(New York) – The Bangladesh authorities should establish an independent body to investigate evidence that the paramilitary Rapid Action Battalion (RAB) has been responsible for extrajudicial executions, disappearances, torture, and other serious abuses over many years, Human Rights Watch said today in an open letter to Prime Minister Sheikh Hasina.
Following the abduction and apparent contract killings of seven people by members of RAB and other security forces in Narayangunj district in central Bangladesh on May 2, 2014, the state minister for home affairs, Asaduzzaman Khan, announced that the prime minister had ordered law enforcement agencies to ensure that all those responsible are found and punished, regardless of their positions. The High Court, acting on its own motion, directed that any investigation into the killings be conducted by a specially constituted body independent of the security forces, and issued an arrest warrant against three RAB officers to be tried before civilian courts.
“After years of refusing to investigate RAB, the government has changed course and reacted quickly to the Narayangunj murders,” said Brad Adams, Asia director. “This is welcome and hopefully marks a shift away from years of impunity for RAB and other security forces. The prime minister must now broaden the probe and create an independent process to ensure accountability for all cases, not just Narayangunj.”
Human Rights Watch has long documented RAB responsibility for extrajudicial killings and torture. Most recently, Human Rights Watch documented the deaths of 11 opposition activists before, during, and after the January 5 national elections. The Bangladesh media reported several more. In six of the cases documented by Human Rights Watch, the authorities admitted security forces had initially detained the victims, and that the victims had been shot dead while in custody.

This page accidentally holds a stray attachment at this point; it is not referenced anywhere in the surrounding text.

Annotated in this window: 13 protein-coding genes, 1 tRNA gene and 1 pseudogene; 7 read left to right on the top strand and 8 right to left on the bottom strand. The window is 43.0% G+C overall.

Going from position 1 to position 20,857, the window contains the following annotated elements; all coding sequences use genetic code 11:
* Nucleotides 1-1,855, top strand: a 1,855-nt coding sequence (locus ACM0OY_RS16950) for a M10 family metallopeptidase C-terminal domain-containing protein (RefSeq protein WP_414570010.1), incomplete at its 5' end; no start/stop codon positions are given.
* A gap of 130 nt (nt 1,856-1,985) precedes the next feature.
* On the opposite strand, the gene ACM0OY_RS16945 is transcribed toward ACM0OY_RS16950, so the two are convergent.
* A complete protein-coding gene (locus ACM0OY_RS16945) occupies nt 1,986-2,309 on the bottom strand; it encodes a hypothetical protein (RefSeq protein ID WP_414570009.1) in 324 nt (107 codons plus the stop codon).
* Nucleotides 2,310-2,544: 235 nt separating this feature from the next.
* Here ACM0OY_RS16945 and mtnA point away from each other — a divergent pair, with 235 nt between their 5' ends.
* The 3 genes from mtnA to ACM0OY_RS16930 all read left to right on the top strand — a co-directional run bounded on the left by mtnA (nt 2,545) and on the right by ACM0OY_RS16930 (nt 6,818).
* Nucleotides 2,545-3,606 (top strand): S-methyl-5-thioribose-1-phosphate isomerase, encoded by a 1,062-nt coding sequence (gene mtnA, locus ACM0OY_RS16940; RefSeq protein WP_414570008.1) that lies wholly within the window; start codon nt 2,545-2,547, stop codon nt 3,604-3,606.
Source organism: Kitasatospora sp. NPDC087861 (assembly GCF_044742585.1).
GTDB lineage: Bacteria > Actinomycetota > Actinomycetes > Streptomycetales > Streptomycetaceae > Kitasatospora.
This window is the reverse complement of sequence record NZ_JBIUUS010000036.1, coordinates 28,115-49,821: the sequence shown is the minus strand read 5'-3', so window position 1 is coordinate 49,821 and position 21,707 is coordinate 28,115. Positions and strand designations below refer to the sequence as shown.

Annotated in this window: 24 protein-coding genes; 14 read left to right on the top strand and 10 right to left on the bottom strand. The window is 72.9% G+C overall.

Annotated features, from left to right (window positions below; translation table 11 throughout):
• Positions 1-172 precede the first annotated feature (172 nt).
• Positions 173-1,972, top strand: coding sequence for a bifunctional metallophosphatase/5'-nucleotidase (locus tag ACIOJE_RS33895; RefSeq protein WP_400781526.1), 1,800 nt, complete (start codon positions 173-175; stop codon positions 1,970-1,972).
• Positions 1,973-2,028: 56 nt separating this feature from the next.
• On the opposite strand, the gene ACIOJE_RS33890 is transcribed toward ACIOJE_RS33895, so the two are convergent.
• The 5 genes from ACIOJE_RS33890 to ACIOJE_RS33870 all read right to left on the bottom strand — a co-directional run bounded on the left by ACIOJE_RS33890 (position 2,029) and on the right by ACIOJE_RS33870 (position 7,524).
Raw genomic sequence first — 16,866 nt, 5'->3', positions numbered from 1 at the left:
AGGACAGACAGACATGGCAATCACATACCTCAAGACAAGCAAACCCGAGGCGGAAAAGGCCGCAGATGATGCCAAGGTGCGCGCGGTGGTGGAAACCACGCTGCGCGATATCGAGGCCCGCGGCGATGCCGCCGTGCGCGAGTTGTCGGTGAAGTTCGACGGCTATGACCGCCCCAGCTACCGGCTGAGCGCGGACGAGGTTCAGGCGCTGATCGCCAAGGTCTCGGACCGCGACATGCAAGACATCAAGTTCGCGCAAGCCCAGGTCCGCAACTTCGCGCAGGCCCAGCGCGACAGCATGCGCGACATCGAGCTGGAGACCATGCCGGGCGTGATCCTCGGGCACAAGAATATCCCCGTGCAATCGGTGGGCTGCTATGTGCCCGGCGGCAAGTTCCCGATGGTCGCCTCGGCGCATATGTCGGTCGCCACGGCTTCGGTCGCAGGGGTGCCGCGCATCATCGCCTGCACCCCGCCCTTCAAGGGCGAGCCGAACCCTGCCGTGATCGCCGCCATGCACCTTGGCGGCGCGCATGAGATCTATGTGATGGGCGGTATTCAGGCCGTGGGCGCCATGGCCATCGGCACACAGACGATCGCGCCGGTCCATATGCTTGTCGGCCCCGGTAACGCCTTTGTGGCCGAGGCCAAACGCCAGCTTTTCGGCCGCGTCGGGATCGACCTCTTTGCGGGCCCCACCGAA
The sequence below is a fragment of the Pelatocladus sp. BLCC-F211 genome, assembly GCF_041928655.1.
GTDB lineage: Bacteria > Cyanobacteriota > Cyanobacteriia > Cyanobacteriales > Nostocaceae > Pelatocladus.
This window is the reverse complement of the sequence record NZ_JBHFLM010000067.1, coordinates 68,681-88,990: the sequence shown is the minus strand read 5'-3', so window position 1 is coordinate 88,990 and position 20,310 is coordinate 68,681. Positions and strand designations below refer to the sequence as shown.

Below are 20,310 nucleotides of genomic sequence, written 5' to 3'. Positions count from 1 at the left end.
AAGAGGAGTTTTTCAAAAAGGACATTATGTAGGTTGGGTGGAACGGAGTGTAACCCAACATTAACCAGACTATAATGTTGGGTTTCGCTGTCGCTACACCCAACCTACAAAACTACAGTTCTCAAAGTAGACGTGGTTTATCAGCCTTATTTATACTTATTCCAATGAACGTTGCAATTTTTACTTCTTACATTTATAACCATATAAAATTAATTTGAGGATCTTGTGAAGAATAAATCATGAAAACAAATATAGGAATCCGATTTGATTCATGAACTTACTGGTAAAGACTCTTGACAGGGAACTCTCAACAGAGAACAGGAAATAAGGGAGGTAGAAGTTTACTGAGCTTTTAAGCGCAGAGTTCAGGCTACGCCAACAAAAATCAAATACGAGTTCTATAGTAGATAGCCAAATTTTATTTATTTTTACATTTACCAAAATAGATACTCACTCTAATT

Human Rights Watch reiterated its longstanding call that RAB be disbanded, and replaced with a fully accountable civilian law enforcement agency dedicated to fighting crime and terrorism. Disbanding RAB is now being openly discussed in Bangladesh. The leader of the Bangladesh Nationalist Party, Begum Khaleda Zia, who established RAB while in government, has now called for the force to be disbanded.
“This is a good opportunity for Bangladesh to deliver on its longstanding promise of zero-tolerance for human rights violations by security forces,” said Adams. “RAB should be disbanded and replaced with a fully civilian force that operates under the rule of law and has external oversight. Death squads have no place in a democracy.”